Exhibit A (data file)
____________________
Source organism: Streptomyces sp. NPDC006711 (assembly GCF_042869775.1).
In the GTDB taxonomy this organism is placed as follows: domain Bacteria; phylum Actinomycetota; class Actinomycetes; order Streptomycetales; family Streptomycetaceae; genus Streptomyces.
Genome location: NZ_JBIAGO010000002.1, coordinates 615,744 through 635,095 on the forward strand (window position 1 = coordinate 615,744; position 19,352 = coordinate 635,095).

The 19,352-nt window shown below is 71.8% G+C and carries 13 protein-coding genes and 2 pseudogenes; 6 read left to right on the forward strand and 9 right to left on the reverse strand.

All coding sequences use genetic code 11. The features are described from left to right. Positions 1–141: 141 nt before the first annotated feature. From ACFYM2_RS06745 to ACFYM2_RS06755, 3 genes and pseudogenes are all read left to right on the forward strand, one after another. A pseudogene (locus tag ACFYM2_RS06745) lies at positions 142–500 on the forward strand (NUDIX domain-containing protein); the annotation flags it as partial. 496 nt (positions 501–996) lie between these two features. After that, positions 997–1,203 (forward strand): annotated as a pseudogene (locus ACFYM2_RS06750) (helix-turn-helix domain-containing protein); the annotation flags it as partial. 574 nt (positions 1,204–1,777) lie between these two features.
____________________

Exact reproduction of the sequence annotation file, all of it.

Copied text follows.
Source organism: Streptomyces sp. NPDC006711 (assembly GCF_042869775.1).
In the GTDB taxonomy this organism is placed as follows: domain Bacteria; phylum Actinomycetota; class Actinomycetes; order Streptomycetales; family Streptomycetaceae; genus Streptomyces.
Genome location: NZ_JBIAGO010000002.1, coordinates 615,744 through 635,095 on the forward strand (window position 1 = coordinate 615,744; position 19,352 = coordinate 635,095).

The 19,352-nt window shown below is 71.8% G+C and carries 13 protein-coding genes and 2 pseudogenes; 6 read left to right on the forward strand and 9 right to left on the reverse strand.

All coding sequences use genetic code 11. The features are described from left to right. Positions 1–141: 141 nt before the first annotated feature. From ACFYM2_RS06745 to ACFYM2_RS06755, 3 genes and pseudogenes are all read left to right on the forward strand, one after another. A pseudogene (locus tag ACFYM2_RS06745) lies at positions 142–500 on the forward strand (NUDIX domain-containing protein); the annotation flags it as partial. 496 nt (positions 501–996) lie between these two features. After that, positions 997–1,203 (forward strand): annotated as a pseudogene (locus ACFYM2_RS06750) (helix-turn-helix domain-containing protein); the annotation flags it as partial. 574 nt (positions 1,204–1,777) lie between these two features.